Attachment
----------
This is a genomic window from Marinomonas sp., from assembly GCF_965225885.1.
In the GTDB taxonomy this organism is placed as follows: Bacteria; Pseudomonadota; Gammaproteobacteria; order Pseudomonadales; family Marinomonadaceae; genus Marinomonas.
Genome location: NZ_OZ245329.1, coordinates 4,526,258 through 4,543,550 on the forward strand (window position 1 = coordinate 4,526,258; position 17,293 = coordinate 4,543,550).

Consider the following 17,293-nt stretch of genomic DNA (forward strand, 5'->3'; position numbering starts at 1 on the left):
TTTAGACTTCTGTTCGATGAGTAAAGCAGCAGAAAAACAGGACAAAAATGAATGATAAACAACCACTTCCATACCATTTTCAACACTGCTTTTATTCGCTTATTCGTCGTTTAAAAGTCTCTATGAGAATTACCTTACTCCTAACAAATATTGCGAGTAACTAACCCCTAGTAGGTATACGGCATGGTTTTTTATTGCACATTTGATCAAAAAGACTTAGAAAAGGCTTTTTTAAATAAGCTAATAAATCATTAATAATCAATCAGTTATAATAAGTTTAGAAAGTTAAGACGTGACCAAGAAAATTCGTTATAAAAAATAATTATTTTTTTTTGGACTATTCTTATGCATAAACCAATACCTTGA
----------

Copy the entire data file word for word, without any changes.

This is a genomic window from Marinomonas sp., from assembly GCF_965225885.1.
In the GTDB taxonomy this organism is placed as follows: Bacteria; Pseudomonadota; Gammaproteobacteria; order Pseudomonadales; family Marinomonadaceae; genus Marinomonas.
Genome location: NZ_OZ245329.1, coordinates 4,526,258 through 4,543,550 on the forward strand (window position 1 = coordinate 4,526,258; position 17,293 = coordinate 4,543,550).

Consider the following 17,293-nt stretch of genomic DNA (forward strand, 5'->3'; position numbering starts at 1 on the left):
TTTAGACTTCTGTTCGATGAGTAAAGCAGCAGAAAAACAGGACAAAAATGAATGATAAACAACCACTTCCATACCATTTTCAACACTGCTTTTATTCGCTTATTCGTCGTTTAAAAGTCTCTATGAGAATTACCTTACTCCTAACAAATATTGCGAGTAACTAACCCCTAGTAGGTATACGGCATGGTTTTTTATTGCACATTTGATCAAAAAGACTTAGAAAAGGCTTTTTTAAATAAGCTAATAAATCATTAATAATCAATCAGTTATAATAAGTTTAGAAAGTTAAGACGTGACCAAGAAAATTCGTTATAAAAAATAATTATTTTTTTTTGGACTATTCTTATGCATAAACCAATACCTTGA